By Phone Cards
Figure 3. Time slots help prevent cable network devices
from exceeding their bandwidth.
Time slots also enable the CMTS to perform bandwidth management. Each time slot defines the maximum amount of data that can be transmitted during a specific time period. Any attempt to broadcast data outside the authorized time slot will be rejected by the CMTS. Thus, by controlling the size and frequency of a device's time slots, the CMTS is able to constrain the maximum amount of data that device is able to transport.
A third task for a CMTS is enforcing network QoS. QoS describes the techniques used to ensure that packets reliably traverse a network. For instance, the CMTS may reduce the time slots allocated for lower-priority (or best effort) data to ensure that higher-priority QoS traffic (such as voice) arrives safely.
Telephony Is Demanding!
Cable companies are anxious to offer local telephone service over Internet Protocol (IP). To compete in this market, they must be able to match the reliability and audio quality offered by existing local phone companies. Consequently, dropped or lost audio packets are unacceptable. To be viable, cable telephony solutions must overcome the shared bandwidth limitations of IP-based HFC networks.
To avert these restrictions, PacketCable, the organization responsible for standardizing packet-based multimedia in cable networks, has enhanced the CMTS with additional multimedia-related QoS features.
For instance, a telephony-aware CMTS has APIs to control multimedia QoS attributes and to reserve and commit bandwidth. One QoS attribute is the number of sessions (or streams) dedicated to a single user. If a user exceeds the number of simultaneous streams that have been paid for, the CMTS may refuse to guarantee QoS for subsequent calls.
Another QoS attribute is the priority (or service level) associated with each multimedia stream. If the CMTS cannot provide the desired QoS priority, it notifies the requesting application before audio is transmitted. The program, in turn, can play a warning message and then a busy tone (the tone sequence may vary between MSOs). Without this feature, users would have to experience audio breakup before the application could detect problems.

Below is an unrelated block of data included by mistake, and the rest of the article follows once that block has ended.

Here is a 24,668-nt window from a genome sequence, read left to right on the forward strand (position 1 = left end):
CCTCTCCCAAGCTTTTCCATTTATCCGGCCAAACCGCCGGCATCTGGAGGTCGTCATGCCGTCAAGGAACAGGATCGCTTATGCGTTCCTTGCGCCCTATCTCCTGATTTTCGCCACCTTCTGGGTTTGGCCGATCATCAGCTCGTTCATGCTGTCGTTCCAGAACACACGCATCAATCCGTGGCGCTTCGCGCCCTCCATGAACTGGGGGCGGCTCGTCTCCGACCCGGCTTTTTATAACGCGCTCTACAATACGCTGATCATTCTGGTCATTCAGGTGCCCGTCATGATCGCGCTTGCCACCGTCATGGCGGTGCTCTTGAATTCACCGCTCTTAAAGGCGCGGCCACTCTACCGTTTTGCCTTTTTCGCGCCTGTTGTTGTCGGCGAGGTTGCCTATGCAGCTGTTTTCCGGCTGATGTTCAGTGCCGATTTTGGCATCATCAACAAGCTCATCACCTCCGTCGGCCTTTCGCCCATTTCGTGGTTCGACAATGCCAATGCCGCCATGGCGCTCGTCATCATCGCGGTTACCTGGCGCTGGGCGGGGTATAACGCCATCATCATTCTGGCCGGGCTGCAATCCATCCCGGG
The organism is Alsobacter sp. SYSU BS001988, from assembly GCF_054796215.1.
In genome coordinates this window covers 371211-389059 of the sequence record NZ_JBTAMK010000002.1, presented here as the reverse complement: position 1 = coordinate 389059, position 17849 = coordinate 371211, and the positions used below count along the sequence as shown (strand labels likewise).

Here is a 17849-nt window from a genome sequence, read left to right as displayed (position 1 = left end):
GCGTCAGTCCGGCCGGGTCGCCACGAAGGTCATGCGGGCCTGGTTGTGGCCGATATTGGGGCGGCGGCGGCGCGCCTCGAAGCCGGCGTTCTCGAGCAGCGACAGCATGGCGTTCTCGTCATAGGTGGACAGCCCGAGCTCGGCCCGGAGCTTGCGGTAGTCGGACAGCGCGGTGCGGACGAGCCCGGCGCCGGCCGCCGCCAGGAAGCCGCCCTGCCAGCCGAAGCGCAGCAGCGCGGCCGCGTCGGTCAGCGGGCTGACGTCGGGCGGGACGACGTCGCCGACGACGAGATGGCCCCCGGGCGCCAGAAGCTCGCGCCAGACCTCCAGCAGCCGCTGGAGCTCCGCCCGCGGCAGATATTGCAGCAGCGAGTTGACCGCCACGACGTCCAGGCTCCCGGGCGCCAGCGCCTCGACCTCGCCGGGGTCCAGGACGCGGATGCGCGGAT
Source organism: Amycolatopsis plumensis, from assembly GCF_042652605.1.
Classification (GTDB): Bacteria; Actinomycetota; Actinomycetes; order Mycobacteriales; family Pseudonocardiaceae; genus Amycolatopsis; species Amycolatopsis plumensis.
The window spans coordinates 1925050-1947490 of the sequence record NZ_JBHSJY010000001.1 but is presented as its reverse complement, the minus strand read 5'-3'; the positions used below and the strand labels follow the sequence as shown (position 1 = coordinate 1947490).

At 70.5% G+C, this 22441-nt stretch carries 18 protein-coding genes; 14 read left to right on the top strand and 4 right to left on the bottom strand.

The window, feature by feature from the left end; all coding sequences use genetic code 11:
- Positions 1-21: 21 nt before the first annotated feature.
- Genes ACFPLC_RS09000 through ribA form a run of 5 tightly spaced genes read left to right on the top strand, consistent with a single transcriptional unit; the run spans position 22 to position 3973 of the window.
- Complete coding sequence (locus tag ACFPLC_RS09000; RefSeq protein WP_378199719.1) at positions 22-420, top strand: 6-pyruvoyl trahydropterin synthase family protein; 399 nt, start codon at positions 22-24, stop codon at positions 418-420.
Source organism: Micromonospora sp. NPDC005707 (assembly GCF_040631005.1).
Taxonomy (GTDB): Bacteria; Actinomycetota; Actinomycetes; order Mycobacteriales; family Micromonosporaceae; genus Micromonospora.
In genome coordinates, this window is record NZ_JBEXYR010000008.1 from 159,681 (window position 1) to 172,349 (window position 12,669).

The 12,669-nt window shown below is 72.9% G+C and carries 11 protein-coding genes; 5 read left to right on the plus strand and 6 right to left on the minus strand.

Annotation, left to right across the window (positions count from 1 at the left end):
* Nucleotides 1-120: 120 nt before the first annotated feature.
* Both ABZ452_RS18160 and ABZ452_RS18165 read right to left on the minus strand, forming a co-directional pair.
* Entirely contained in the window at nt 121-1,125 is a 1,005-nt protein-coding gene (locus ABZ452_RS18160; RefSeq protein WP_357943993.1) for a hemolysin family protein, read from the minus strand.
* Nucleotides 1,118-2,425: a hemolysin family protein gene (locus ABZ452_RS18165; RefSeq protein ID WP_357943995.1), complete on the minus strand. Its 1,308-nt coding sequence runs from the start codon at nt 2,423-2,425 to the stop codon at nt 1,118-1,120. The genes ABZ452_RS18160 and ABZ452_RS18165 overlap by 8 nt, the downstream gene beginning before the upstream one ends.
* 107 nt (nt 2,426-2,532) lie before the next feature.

Bandwidth reservation instructs the CMTS to reserve a specified number of time slots for audio transmission. However, these slots may be re-used for lower-priority data packets until the bandwidth commitment phase. Consequently, reservation does not influence network data flow. By contrast, bandwidth commitment affects HFC traffic since it only permits audio packets to flow through the committed portion of a CMTS.
In a previous TMCnet.com article, "Fat Or Thin? Choosing The Best Client For Cable Telephony," I noted that PacketCable has chosen the Network-based Call Signaling (NCS) model for its initial cable telephony deployments. NCS places simple endpoints known as Multimedia Terminal Adapters (MTAs) in consumers' homes. These devices are controlled by an intelligent network entity called a Call Management Server (CMS).
The CMS uses the Common Open Policy Service (COPS) protocol to manipulate "gates" on the CMTS. A gate in PacketCable terminology represents a data roadblock -- these gates must be opened before data can flow through the CMTS.
By default, all gates are closed. When the user dials a phone number, the MTA transmits the digits to the CMS. The CMS analyzes these digits and determines the IP address of the MTA that the user wishes to call. It then creates a gate on the CMTS by requesting a specific QoS level from the CMTS. The CMS then causes the remote MTA to start ringing.
Once the gate is created, the calling MTA is responsible for reserving the bandwidth necessary to complete the call. When the calling party picks up the phone, the remote MTA requests that the CMTS commit the bandwidth (see below). After the conversation is over, the MTA issues a message to the CMTS to close the gate and free the time slots.